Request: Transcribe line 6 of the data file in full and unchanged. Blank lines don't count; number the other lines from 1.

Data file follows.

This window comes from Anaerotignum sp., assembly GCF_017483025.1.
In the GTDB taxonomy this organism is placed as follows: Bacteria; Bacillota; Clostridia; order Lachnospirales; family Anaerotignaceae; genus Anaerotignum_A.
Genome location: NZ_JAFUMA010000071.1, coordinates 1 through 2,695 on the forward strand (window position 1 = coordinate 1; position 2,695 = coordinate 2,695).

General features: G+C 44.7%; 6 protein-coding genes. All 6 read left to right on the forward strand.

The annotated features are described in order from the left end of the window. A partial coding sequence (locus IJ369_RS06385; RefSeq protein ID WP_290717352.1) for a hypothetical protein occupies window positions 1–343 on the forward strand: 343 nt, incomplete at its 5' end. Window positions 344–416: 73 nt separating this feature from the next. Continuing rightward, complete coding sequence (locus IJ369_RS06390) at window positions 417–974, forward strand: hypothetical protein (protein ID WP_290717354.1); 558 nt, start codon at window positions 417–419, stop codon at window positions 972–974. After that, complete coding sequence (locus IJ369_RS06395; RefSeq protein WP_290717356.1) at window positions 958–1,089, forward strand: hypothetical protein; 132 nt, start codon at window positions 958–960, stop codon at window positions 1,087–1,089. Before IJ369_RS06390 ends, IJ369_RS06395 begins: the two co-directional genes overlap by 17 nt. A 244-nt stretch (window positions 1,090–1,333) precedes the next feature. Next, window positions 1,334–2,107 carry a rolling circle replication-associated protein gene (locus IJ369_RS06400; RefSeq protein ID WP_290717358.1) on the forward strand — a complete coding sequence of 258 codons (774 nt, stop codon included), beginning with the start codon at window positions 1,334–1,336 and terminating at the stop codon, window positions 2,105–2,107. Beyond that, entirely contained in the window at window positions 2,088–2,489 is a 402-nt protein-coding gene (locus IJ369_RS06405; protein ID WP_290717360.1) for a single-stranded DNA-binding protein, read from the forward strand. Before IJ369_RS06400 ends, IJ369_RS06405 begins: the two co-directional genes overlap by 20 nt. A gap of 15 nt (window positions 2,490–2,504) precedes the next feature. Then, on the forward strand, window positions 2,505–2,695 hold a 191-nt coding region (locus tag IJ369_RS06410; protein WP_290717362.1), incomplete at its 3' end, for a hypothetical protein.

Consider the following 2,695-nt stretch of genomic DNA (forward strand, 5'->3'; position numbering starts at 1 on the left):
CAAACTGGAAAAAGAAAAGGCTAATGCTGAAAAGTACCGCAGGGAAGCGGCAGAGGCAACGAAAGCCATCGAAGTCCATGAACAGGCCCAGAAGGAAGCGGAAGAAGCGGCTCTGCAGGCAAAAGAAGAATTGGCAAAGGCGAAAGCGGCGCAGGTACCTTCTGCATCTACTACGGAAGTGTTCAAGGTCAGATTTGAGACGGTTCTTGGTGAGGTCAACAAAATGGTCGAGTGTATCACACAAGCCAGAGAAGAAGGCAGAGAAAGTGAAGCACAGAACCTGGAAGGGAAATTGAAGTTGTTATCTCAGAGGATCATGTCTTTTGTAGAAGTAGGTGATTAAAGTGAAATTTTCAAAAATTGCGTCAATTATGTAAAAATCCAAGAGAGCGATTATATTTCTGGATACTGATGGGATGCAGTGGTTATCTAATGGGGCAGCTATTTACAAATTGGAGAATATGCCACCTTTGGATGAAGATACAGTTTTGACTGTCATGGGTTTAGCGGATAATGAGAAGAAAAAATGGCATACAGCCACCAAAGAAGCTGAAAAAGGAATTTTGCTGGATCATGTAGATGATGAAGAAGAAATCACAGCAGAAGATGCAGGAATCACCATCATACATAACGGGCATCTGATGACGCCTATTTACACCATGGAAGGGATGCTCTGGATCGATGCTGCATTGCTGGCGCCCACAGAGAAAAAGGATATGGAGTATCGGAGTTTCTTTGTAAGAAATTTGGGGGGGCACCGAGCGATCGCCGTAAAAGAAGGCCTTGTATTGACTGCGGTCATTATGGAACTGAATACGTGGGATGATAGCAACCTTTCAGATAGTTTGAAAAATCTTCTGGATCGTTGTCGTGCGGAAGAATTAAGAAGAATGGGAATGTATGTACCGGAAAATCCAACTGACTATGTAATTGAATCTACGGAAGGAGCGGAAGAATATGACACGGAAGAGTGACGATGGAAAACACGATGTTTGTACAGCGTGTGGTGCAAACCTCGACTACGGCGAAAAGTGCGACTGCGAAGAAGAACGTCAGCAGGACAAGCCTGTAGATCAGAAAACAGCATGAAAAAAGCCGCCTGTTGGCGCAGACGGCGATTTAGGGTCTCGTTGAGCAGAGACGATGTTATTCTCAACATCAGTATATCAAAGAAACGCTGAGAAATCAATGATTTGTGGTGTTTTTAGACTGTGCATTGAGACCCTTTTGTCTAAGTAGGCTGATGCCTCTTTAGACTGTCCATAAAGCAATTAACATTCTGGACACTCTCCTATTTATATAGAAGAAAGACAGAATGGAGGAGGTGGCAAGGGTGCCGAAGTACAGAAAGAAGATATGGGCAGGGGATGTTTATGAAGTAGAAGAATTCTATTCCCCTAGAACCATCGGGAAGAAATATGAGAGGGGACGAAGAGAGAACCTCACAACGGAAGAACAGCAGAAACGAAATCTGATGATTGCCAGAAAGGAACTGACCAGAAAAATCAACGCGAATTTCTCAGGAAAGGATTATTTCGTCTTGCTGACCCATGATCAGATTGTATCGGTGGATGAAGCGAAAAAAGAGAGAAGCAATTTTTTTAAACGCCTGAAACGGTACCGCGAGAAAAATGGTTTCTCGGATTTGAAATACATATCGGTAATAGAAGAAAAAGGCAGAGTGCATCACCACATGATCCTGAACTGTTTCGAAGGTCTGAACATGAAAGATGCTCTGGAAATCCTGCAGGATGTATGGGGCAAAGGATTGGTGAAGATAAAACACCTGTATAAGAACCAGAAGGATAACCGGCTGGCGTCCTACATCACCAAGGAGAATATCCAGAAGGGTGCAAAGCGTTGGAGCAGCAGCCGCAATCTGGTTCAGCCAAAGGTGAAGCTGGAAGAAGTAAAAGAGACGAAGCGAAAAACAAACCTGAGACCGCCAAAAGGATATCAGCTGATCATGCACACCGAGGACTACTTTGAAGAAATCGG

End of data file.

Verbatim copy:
Consider the following 2,695-nt stretch of genomic DNA (forward strand, 5'->3'; position numbering starts at 1 on the left):